Kore (moon)

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Kore (/ˈkɔːri/ KOR-ee; Greek: Κόρη), also known as Jupiter XLIX, is a natural satellite of Jupiter. It was discovered by a team of astronomers from the University of Hawaii led by Scott S. Sheppard in 2003 and given the provisional designation S/2003 J 14.[1][2]

Kore is about 2 kilometers in diameter, and orbits Jupiter at an average distance of 23,239 Mm in 723.720 days, at an inclination of 141° to the ecliptic (139° to Jupiter's equator), in a retrograde direction and with an eccentricity of 0.2462.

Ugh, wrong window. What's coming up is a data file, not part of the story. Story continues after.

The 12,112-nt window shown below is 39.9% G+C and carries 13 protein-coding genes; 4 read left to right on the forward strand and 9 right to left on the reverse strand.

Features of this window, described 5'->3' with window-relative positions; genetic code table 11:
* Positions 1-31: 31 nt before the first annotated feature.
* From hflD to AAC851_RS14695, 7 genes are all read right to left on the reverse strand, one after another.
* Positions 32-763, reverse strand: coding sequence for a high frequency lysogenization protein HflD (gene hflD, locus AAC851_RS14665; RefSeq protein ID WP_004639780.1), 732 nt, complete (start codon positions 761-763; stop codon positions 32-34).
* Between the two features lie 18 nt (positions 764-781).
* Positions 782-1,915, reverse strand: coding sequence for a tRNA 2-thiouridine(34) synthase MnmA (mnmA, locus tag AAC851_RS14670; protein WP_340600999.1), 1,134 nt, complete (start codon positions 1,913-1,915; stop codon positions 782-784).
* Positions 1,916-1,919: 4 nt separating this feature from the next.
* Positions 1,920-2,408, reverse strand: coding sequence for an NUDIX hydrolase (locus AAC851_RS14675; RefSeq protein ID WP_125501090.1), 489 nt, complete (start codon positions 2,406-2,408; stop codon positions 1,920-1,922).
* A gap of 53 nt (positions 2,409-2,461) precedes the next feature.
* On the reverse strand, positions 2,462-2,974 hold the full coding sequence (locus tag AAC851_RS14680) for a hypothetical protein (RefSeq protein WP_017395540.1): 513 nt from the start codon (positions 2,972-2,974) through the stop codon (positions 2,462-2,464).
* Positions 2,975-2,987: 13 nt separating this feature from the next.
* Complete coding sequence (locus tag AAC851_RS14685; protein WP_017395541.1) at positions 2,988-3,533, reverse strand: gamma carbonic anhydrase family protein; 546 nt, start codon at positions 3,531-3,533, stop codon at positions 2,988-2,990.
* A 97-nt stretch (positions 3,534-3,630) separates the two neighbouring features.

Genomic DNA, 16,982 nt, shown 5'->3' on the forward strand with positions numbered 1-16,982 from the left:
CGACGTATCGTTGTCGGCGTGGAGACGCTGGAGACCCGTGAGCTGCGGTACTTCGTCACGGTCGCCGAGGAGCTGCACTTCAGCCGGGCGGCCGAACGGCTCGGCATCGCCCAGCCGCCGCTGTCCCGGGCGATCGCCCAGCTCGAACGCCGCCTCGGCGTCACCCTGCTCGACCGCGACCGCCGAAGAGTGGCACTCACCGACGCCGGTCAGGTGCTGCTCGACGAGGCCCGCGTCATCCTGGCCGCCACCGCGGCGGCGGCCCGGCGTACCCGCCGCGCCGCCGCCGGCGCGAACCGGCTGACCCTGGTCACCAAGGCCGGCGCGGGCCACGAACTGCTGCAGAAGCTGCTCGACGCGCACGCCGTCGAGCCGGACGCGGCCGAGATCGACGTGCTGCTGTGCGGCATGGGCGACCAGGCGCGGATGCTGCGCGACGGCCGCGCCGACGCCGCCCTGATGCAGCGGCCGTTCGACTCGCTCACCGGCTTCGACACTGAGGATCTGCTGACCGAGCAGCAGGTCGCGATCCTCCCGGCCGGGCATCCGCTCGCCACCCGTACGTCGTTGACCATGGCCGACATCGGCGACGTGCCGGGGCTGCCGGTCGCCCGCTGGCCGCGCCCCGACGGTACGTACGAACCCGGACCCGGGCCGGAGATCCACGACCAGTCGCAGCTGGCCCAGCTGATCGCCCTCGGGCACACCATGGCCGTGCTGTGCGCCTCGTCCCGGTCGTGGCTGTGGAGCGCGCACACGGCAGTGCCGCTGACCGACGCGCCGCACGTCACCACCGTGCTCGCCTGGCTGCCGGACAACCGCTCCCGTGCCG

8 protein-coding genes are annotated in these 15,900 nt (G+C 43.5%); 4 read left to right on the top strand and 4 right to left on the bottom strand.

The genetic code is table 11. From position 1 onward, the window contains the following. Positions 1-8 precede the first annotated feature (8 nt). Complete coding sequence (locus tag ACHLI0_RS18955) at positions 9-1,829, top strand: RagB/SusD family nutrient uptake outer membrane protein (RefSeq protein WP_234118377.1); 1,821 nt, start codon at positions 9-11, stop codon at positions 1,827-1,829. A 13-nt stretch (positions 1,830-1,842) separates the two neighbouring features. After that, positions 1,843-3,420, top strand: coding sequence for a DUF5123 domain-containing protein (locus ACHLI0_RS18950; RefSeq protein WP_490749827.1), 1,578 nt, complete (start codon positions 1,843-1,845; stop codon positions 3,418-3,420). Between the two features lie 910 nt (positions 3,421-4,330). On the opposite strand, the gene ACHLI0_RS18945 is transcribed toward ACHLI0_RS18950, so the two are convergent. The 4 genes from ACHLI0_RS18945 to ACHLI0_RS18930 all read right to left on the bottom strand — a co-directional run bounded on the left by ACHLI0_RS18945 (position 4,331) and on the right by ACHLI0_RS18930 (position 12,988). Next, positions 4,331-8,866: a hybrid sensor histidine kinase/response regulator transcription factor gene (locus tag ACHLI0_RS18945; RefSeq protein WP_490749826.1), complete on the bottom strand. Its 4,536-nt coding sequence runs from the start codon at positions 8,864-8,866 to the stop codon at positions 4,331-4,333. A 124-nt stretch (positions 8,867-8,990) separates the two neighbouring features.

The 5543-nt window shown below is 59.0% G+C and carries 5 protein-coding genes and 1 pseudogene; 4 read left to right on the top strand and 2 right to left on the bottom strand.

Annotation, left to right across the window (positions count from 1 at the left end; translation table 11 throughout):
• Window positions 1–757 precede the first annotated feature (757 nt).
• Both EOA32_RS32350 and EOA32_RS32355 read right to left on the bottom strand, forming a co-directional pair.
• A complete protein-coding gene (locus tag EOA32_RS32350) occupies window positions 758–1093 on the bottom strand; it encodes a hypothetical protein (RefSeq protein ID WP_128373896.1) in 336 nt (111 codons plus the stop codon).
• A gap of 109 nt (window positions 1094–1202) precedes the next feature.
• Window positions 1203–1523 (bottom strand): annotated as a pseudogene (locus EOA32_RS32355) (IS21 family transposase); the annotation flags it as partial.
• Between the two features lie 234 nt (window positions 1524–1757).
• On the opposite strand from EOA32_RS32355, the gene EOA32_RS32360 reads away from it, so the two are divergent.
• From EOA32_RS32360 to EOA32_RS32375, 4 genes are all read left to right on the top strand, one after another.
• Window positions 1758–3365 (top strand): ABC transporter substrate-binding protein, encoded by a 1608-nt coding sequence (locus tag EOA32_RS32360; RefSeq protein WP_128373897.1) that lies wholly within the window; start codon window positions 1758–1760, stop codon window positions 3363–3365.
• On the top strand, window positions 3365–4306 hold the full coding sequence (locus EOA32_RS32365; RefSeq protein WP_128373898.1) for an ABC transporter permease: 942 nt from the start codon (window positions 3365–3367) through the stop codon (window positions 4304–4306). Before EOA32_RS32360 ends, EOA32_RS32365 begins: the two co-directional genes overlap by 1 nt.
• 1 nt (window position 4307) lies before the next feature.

It belongs to the Pasiphae group, which is made up of irregular retrograde moons orbiting Jupiter at distances ranging between 22.8 and 24.1 Gm, and with inclinations ranging between 144.5° and 158.3°.

It was named after Kore, another name for the Greek goddess Persephone (from the Greek κόρη, "daughter [of Demeter]").[3]


  1. ^ IAUC 8116: Satellites of Jupiter and Saturn Archived 2006-05-05 at the Wayback Machine 2003 April (discovery)
  2. ^ MPEC 2003-G10: S/2003 J 14 2003 April (discovery and ephemeris)
  3. ^ IAUC 8826: Satellites of Jupiter and Saturn[permanent dead link] 2007 April (naming the moon)